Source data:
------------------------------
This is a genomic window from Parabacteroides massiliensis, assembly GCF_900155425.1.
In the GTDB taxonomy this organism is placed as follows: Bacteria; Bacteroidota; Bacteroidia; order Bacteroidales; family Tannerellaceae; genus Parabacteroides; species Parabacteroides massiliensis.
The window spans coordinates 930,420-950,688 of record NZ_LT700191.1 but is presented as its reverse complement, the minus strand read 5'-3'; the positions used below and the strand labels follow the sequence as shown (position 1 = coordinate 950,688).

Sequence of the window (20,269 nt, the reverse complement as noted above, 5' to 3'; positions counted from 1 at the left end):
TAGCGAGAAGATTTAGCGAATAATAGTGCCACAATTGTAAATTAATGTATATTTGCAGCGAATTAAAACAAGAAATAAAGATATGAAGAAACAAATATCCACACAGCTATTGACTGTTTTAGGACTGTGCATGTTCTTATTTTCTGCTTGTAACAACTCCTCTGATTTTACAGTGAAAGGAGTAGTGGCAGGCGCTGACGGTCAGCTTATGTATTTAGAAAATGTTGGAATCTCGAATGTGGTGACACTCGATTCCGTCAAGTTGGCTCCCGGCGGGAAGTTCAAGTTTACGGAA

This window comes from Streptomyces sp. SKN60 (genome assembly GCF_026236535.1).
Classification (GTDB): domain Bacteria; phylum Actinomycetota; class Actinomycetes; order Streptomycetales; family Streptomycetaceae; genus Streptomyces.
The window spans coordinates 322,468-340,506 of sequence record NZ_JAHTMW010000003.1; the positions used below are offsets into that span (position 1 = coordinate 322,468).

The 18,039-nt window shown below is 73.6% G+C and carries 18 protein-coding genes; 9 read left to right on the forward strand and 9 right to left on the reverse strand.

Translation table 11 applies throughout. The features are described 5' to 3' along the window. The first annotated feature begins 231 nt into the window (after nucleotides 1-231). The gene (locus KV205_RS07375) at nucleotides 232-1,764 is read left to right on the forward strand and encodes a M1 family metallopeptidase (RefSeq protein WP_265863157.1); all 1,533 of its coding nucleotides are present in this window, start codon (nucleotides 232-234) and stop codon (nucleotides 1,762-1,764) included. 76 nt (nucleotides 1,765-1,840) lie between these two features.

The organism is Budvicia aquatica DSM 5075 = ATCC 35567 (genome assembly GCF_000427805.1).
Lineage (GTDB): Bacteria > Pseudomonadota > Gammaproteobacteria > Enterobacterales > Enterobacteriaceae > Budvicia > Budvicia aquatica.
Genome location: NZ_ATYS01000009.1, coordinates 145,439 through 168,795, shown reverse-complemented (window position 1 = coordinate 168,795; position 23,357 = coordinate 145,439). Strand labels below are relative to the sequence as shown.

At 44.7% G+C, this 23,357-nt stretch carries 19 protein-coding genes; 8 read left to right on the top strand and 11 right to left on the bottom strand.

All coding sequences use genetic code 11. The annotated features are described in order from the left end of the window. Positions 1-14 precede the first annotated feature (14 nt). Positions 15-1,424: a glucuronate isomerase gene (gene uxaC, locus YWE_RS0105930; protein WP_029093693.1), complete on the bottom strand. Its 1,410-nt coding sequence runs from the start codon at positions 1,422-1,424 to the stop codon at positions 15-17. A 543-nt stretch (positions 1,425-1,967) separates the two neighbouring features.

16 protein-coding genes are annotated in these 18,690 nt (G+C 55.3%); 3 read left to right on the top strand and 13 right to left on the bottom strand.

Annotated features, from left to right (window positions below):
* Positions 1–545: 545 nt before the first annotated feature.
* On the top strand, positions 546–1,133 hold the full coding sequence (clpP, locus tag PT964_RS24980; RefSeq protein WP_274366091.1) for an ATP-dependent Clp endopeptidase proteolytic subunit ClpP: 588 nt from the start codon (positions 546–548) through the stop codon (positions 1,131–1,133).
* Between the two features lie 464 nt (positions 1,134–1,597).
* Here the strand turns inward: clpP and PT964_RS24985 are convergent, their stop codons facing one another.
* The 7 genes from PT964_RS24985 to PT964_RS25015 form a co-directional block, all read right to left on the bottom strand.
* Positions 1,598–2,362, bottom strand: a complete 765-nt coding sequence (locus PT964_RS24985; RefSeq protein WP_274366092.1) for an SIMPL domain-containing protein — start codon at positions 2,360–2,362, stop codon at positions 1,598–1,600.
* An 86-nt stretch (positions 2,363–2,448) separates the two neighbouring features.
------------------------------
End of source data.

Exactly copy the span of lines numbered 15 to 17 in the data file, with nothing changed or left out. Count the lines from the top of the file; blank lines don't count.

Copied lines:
All coding sequences use genetic code 11. The annotated features are described in order from the left end of the window. Positions 1-14 precede the first annotated feature (14 nt). Positions 15-1,424: a glucuronate isomerase gene (gene uxaC, locus YWE_RS0105930; protein WP_029093693.1), complete on the bottom strand. Its 1,410-nt coding sequence runs from the start codon at positions 1,422-1,424 to the stop codon at positions 15-17. A 543-nt stretch (positions 1,425-1,967) separates the two neighbouring features.

16 protein-coding genes are annotated in these 18,690 nt (G+C 55.3%); 3 read left to right on the top strand and 13 right to left on the bottom strand.

Annotated features, from left to right (window positions below):